Tinley Park gallery that benefits disabled a ‘win-win’
BY SUSAN DEMAR LAFFERTY firstname.lastname@example.org August 16, 2013 9:04PM
Updated: September 19, 2013 6:03AM
An art gallery and studio that has found a home in Tinley Park benefits adults with developmental disabilities, but its full mission can be painted only with a much broader brush.
The Garden Gallery & Studio, 17459 S. Oak Park Ave., welcomes all not only to view art but to participate. For instance, a silk scarf-painting activity will be offered Sept. 6 as part of its Creative Community Series.
“Our vision is to have folks across the board come into the gallery and just create art together and develop relationships,” said Gerry Beagles, executive director of Garden Center Services, the nonprofit that operates the gallery and studio. “It’s not just about those with developmental disabilities. That would be crazy. We want people from all walks of life. It’s all about making connections.”
The gallery moved in a little over a year ago, and last month held a communitywide anniversary celebration.
As part of the celebration, it unveiled a sculpture in which goldfish and tuna appeared to be swimming in a blueberry moat surrounding a castle of beans, beets and artichokes that housed a giant green dragon with an appetite for fruit bars.
The “Canstruction Project” — made of food items — represented much more than a one-year milestone. It stood as a symbol of the community connections the gallery has made in its time at the site.
“We have established a presence in the community, and that has opened more doors for us,” Beagles said.
The project was the collaborative idea of Whole Foods Market, of Orland Park, and gallery director Beth Kopf. Together, they came up with a castle to go along with the fairy tale theme depicted in the benches along Oak Park Avenue this year, Kopf said. She personally designed the Wizard of Oz bench, and the Garden Gallery has its own outside the studio.
Whole Foods donated cases of food. When the exhibit ended and the sculpture was disassembled, the food was donated to Together We Cope, another nonprofit along Oak Park Avenue.
The exhibit marked the first time the gallery had partnered with Whole Foods, and the first time either of them created such a work of art, Kopf said.
Four flags on top of the castle — labeled for Whole Foods, Garden Gallery, Together We Cope and the village of Tinley Park — were “a tribute that we are all working together,” she said.
The community has been “very welcoming,” and local artists are “starting to come out and join the fun,” she said. “I feel like we have stepped into a community of artists.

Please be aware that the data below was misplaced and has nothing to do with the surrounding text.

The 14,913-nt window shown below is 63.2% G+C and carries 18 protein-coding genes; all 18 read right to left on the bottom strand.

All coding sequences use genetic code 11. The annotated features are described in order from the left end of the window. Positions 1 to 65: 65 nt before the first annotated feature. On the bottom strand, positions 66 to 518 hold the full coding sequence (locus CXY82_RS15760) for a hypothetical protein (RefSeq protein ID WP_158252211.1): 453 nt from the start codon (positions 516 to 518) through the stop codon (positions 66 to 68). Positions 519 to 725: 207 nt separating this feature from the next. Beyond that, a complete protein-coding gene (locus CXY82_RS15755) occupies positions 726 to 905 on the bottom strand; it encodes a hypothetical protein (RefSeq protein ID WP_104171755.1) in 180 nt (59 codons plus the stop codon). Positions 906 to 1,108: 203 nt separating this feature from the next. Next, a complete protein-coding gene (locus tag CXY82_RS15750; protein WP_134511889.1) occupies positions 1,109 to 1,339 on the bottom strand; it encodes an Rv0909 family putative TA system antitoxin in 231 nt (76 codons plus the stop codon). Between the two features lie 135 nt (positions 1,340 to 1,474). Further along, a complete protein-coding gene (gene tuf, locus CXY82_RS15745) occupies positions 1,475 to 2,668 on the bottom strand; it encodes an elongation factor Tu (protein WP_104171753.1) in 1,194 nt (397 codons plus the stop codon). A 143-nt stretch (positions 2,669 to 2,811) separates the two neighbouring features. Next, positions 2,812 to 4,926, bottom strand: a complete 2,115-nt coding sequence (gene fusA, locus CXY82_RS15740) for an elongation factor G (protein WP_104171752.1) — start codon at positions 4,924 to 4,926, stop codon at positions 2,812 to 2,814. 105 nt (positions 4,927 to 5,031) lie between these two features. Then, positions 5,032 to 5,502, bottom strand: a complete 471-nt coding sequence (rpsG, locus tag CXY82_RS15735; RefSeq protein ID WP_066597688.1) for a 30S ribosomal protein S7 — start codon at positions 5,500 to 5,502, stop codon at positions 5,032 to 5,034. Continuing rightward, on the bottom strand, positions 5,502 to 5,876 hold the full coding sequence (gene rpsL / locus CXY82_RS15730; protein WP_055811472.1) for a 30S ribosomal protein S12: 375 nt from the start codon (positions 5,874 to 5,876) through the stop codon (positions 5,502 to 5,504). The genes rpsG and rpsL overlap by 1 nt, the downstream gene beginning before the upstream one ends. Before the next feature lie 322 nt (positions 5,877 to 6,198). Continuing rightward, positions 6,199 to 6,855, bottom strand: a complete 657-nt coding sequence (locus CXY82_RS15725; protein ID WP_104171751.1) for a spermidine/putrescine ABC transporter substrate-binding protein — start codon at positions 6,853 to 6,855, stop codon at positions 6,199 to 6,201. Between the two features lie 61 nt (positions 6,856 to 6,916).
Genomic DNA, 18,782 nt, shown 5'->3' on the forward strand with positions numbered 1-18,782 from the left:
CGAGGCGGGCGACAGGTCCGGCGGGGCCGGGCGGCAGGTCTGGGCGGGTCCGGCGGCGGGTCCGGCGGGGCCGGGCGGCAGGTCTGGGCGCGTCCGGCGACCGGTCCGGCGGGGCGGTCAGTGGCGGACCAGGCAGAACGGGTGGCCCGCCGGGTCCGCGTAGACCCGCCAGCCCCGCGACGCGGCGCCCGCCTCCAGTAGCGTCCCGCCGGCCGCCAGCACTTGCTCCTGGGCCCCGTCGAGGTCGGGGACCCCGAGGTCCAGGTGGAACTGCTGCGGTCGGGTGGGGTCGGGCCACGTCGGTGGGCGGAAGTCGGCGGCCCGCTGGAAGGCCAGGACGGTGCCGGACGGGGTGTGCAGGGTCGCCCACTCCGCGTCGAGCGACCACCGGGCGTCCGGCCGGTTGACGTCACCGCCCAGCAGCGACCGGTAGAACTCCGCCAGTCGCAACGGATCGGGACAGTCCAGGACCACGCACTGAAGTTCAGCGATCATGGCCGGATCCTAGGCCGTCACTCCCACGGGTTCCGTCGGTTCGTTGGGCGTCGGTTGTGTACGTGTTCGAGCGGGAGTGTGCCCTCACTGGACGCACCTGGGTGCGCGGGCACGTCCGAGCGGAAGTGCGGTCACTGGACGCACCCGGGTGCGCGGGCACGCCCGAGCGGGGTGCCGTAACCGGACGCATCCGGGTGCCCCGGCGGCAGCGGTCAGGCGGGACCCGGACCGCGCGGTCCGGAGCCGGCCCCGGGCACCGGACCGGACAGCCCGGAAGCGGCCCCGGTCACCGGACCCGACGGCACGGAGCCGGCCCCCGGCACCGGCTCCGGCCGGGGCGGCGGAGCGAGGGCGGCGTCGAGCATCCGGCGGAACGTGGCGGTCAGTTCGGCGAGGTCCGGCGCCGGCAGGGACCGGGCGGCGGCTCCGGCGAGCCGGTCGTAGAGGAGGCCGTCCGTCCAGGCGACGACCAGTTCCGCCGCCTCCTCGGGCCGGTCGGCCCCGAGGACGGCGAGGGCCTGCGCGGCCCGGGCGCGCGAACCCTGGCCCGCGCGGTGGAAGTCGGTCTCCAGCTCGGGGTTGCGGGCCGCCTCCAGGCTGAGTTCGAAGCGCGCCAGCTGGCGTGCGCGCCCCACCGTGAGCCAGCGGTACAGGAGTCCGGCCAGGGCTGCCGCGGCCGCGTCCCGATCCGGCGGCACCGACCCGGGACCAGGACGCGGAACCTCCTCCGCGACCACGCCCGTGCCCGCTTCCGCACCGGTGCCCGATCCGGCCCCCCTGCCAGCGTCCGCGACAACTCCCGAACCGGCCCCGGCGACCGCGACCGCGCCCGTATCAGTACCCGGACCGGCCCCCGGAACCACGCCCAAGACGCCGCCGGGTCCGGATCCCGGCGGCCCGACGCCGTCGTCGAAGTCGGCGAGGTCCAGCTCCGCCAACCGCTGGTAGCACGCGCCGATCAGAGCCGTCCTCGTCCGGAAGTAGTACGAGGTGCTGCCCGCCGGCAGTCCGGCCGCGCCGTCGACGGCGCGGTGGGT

“When we opened the Garden Gallery and Studio last year, our hope was to offer a comfortable, inspired space for artists at all skill levels to work together side by side, because in art there are no disabilities. We are so pleased with the first-year success of the gallery.”
As it gave new life and meaning to a rundown building, the gallery earned the business of the year award from the Tinley Park Chamber of Commerce last year.
Garden Center Services also operates facilities in Burbank and Chicago, along with 13 residential homes. Clients come to Tinley Park for instruction in painting, pottery and weaving.
The gallery also opens its doors to the public for private parties, and has a wi-fi cafe where people can get comfortable, have a cup of coffee, read or enjoy the artwork.
Paintings by clients and other gift items are available for sale, which provides the artists with an opportunity to earn income.
“They want the same things we do — connections with people, meaning in their life and a little coin in their pocket,” Beagles said.
“The gallery is a place where they create and display art. It helps their self-esteem and gives them a chance to express themselves in ways they could not have done before. And we have some really, really awesome art,” he said.
“Cool stuff” like the gallery and the food castle would not happen without the “goodness” of people who are willing to contribute, Beagles said.
“We were very pleased to collaborate with Whole Foods Market in creating a beautiful piece of art that also has the ability to give back to those in the area who are needing assistance. It was a great way to blend food and artistic expression,” Beagles said. “It’s a win-win.”